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Salesforce Standard Controller

By June 24, 2020No Comments

When using Salesforce to retrieve information on pages and lists, a bunch of actions occur to make it happen.  This is done by built-in controllers behind the scenes.  When you open a record in Accounts View, the standard Account controller provides the data/functionality to the page which then formats it into what you see.  A controller can contain the logic to be executed when a button is clicked.

Most standard and all custom objects have standard controllers that can be used to interact with the data associated with it.  You don’t need to write the code for the controller yourself but you can extend the standard controllers to add new functionality, or create custom controllers from scratch.   Extensions are usually done in apex and require code coverage so it is suggested to use the Standard Controllers when you can.

Here’s how it works when creating a Visual Force Page to display object data:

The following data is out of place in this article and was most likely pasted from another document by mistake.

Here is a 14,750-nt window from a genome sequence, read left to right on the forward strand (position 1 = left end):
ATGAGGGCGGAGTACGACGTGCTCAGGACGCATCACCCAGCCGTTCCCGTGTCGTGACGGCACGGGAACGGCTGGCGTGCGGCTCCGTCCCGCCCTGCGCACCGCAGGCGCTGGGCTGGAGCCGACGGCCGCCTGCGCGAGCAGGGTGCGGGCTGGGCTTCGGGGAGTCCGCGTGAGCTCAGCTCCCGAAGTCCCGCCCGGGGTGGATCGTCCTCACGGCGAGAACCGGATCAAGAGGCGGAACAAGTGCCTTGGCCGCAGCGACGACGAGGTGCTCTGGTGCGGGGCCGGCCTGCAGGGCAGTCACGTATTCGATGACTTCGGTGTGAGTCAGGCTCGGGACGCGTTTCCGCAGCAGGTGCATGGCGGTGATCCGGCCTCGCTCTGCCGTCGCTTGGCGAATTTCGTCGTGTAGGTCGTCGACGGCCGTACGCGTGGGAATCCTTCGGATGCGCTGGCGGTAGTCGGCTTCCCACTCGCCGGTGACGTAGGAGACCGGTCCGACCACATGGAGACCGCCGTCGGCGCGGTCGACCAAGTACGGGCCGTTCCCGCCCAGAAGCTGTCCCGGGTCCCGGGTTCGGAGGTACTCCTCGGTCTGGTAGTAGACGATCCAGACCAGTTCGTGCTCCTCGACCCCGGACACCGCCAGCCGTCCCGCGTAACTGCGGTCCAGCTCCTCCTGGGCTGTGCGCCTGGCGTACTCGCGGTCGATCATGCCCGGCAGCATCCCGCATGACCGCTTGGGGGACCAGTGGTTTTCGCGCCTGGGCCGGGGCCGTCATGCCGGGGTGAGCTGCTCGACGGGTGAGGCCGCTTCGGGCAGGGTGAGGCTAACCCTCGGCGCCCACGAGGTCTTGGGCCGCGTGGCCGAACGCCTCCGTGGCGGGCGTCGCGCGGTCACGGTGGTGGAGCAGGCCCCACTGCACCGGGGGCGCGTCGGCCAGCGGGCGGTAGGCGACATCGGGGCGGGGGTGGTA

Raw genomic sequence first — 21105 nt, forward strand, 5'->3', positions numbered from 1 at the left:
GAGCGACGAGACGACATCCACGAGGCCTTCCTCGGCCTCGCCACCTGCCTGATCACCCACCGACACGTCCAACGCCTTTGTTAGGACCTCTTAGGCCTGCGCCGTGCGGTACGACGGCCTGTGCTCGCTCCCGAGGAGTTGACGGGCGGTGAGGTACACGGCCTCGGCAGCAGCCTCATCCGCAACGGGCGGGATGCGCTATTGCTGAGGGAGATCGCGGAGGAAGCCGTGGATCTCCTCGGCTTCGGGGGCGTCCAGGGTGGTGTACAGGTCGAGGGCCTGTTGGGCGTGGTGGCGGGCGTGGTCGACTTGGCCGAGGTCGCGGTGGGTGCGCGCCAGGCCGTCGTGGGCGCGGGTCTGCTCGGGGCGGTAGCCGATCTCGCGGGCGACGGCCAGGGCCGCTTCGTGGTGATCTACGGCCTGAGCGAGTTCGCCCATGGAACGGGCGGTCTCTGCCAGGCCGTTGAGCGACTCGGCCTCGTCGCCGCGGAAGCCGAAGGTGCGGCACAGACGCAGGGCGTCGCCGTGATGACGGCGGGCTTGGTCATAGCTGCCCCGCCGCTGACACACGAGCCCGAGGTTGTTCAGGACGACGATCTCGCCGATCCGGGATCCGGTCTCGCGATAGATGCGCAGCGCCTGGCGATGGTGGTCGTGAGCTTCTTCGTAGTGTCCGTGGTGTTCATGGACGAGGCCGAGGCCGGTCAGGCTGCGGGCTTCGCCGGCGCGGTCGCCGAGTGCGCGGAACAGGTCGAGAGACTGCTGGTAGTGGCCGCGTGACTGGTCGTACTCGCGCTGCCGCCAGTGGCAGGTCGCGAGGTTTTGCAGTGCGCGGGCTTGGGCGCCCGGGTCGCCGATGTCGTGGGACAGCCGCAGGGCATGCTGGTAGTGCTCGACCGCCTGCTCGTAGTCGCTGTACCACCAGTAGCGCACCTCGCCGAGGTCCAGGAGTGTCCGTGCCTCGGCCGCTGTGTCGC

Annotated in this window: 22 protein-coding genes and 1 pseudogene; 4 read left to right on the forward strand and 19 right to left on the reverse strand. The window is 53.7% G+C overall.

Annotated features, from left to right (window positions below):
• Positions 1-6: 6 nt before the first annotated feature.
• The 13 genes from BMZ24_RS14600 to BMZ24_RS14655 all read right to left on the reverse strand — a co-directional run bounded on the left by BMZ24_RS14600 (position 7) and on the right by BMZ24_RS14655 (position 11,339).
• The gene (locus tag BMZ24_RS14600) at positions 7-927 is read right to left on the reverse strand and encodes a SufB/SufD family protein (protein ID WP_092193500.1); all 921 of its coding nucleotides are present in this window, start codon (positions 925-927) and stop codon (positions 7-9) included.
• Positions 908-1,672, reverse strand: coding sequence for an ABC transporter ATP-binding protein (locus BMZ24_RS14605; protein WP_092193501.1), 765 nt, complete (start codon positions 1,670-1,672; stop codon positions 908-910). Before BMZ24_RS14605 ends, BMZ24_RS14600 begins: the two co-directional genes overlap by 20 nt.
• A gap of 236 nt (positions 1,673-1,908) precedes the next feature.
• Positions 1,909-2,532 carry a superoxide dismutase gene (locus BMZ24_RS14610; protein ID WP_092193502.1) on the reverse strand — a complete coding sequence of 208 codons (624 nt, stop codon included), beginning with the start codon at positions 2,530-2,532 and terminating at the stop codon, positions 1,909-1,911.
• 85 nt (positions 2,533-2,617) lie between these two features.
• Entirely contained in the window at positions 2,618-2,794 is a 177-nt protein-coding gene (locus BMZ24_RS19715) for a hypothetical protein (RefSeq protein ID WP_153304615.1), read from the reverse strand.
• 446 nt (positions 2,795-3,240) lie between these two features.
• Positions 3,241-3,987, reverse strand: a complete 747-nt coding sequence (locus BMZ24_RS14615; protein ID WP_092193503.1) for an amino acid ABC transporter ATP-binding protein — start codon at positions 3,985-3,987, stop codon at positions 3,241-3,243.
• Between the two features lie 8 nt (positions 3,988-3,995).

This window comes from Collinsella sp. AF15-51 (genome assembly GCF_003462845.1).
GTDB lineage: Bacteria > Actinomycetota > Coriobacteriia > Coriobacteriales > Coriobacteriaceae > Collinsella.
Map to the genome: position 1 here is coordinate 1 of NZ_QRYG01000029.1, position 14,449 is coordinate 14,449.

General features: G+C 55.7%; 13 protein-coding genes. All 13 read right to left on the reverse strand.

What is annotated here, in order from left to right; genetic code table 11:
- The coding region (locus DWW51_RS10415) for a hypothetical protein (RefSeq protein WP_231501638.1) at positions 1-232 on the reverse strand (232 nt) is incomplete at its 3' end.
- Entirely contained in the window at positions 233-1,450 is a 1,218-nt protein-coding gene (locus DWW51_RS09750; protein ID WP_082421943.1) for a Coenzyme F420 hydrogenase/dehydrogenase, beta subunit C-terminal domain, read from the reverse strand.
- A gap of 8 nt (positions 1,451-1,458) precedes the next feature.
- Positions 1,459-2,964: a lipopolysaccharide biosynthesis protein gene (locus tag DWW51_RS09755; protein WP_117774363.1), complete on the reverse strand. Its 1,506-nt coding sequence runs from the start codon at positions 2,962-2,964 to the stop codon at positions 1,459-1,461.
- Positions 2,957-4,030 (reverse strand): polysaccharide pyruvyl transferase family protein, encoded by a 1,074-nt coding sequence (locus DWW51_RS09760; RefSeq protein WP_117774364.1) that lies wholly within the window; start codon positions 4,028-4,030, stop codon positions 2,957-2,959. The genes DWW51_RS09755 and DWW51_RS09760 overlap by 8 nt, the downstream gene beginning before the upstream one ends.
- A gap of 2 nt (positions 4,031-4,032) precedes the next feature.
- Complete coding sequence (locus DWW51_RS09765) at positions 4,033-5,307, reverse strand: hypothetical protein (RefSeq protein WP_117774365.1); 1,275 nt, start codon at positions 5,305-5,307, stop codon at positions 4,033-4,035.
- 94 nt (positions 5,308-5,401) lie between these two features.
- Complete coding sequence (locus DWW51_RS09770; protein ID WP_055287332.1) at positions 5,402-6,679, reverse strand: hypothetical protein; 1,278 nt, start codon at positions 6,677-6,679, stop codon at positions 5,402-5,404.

The visual force page will begin with the controller you will be using.  This tells the page where to get the data from: <apex:page standardController=“Account”>

For this example we will use the Account object. The controller will look for an AccountID in the URL parameter and use that to retrieve data for the open record.  For example:  https://SalesforceInstance/lightning/r/Account/001D000000JRBes/view

The controller stores the data from the Account record in a variable to make them available to the page.  The variable will have the same name as the object; in this example, Account and it contains all of the fields available in Accounts.  When adding data to the page you refer to the individual fields by using the {!} wrappers with the <objectname>.<fieldname> like this: {!Account.Name }.  Be sure to include underscores and any __c extensions for custom fields.

You can use the standard controller to bring in related records too!  For example:  {!Account.Owner.Name}.  Notice the similarity of the syntax to when you query records using SOQL.

The Standard Controller will put the raw value directly on the page. To control the formatting of the value, you need to use a component that will take the raw value and format it appropriately.  See Creating a Visual Force Page for examples.

In addition to the data access, the standard controller provides a set of standard actions, such as create, edit, save, and delete. These can be added to your pages using buttons and links.







Becci MG

Author Becci MG

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